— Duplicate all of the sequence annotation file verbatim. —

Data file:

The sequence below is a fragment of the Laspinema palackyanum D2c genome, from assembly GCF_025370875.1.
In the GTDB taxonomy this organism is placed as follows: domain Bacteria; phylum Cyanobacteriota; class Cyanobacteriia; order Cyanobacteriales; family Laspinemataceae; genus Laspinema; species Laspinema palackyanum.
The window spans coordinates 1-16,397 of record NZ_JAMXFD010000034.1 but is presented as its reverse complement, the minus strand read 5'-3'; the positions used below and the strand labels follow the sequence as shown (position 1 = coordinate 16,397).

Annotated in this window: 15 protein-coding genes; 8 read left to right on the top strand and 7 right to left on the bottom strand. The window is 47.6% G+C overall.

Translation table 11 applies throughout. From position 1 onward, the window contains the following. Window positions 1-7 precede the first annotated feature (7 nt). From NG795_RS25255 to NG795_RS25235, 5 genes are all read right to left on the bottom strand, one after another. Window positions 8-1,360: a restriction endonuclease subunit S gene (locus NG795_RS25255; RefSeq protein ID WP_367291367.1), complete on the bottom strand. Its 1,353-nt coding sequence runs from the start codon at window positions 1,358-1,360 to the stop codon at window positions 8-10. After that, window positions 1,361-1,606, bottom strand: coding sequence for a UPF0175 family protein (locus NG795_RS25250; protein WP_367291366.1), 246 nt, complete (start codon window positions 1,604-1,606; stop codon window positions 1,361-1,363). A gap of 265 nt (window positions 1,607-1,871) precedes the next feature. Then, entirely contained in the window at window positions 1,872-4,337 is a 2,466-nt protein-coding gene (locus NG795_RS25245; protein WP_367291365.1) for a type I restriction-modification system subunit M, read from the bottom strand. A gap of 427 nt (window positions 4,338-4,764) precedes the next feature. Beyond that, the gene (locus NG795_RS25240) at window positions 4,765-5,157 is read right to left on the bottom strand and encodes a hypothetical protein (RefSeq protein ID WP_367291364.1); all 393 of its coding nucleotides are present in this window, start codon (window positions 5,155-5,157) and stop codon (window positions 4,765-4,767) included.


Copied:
The sequence below is a fragment of the Laspinema palackyanum D2c genome, from assembly GCF_025370875.1.
In the GTDB taxonomy this organism is placed as follows: domain Bacteria; phylum Cyanobacteriota; class Cyanobacteriia; order Cyanobacteriales; family Laspinemataceae; genus Laspinema; species Laspinema palackyanum.
The window spans coordinates 1-16,397 of record NZ_JAMXFD010000034.1 but is presented as its reverse complement, the minus strand read 5'-3'; the positions used below and the strand labels follow the sequence as shown (position 1 = coordinate 16,397).

Annotated in this window: 15 protein-coding genes; 8 read left to right on the top strand and 7 right to left on the bottom strand. The window is 47.6% G+C overall.

Translation table 11 applies throughout. From position 1 onward, the window contains the following. Window positions 1-7 precede the first annotated feature (7 nt). From NG795_RS25255 to NG795_RS25235, 5 genes are all read right to left on the bottom strand, one after another. Window positions 8-1,360: a restriction endonuclease subunit S gene (locus NG795_RS25255; RefSeq protein ID WP_367291367.1), complete on the bottom strand. Its 1,353-nt coding sequence runs from the start codon at window positions 1,358-1,360 to the stop codon at window positions 8-10. After that, window positions 1,361-1,606, bottom strand: coding sequence for a UPF0175 family protein (locus NG795_RS25250; protein WP_367291366.1), 246 nt, complete (start codon window positions 1,604-1,606; stop codon window positions 1,361-1,363). A gap of 265 nt (window positions 1,607-1,871) precedes the next feature. Then, entirely contained in the window at window positions 1,872-4,337 is a 2,466-nt protein-coding gene (locus NG795_RS25245; protein WP_367291365.1) for a type I restriction-modification system subunit M, read from the bottom strand. A gap of 427 nt (window positions 4,338-4,764) precedes the next feature. Beyond that, the gene (locus NG795_RS25240) at window positions 4,765-5,157 is read right to left on the bottom strand and encodes a hypothetical protein (RefSeq protein ID WP_367291364.1); all 393 of its coding nucleotides are present in this window, start codon (window positions 5,155-5,157) and stop codon (window positions 4,765-4,767) included.